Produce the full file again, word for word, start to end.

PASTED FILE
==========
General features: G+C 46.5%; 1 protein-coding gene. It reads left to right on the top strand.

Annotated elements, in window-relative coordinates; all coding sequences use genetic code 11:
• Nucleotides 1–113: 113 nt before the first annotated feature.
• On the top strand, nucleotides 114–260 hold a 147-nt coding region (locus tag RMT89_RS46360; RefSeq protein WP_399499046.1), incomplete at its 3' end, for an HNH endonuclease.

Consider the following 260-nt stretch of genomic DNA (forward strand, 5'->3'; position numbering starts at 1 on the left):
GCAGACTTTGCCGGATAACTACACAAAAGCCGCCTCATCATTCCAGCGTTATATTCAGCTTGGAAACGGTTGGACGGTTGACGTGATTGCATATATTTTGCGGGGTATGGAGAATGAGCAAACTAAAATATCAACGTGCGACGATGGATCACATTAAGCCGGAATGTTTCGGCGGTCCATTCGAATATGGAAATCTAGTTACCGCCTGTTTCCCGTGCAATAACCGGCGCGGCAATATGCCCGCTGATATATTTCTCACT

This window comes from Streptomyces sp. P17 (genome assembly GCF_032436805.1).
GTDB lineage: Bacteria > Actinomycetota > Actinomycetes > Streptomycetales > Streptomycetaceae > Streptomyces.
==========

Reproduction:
General features: G+C 46.5%; 1 protein-coding gene. It reads left to right on the top strand.

Annotated elements, in window-relative coordinates; all coding sequences use genetic code 11:
• Nucleotides 1–113: 113 nt before the first annotated feature.
• On the top strand, nucleotides 114–260 hold a 147-nt coding region (locus tag RMT89_RS46360; RefSeq protein WP_399499046.1), incomplete at its 3' end, for an HNH endonuclease.

Consider the following 260-nt stretch of genomic DNA (forward strand, 5'->3'; position numbering starts at 1 on the left):
GCAGACTTTGCCGGATAACTACACAAAAGCCGCCTCATCATTCCAGCGTTATATTCAGCTTGGAAACGGTTGGACGGTTGACGTGATTGCATATATTTTGCGGGGTATGGAGAATGAGCAAACTAAAATATCAACGTGCGACGATGGATCACATTAAGCCGGAATGTTTCGGCGGTCCATTCGAATATGGAAATCTAGTTACCGCCTGTTTCCCGTGCAATAACCGGCGCGGCAATATGCCCGCTGATATATTTCTCACT

This window comes from Streptomyces sp. P17 (genome assembly GCF_032436805.1).
GTDB lineage: Bacteria > Actinomycetota > Actinomycetes > Streptomycetales > Streptomycetaceae > Streptomyces.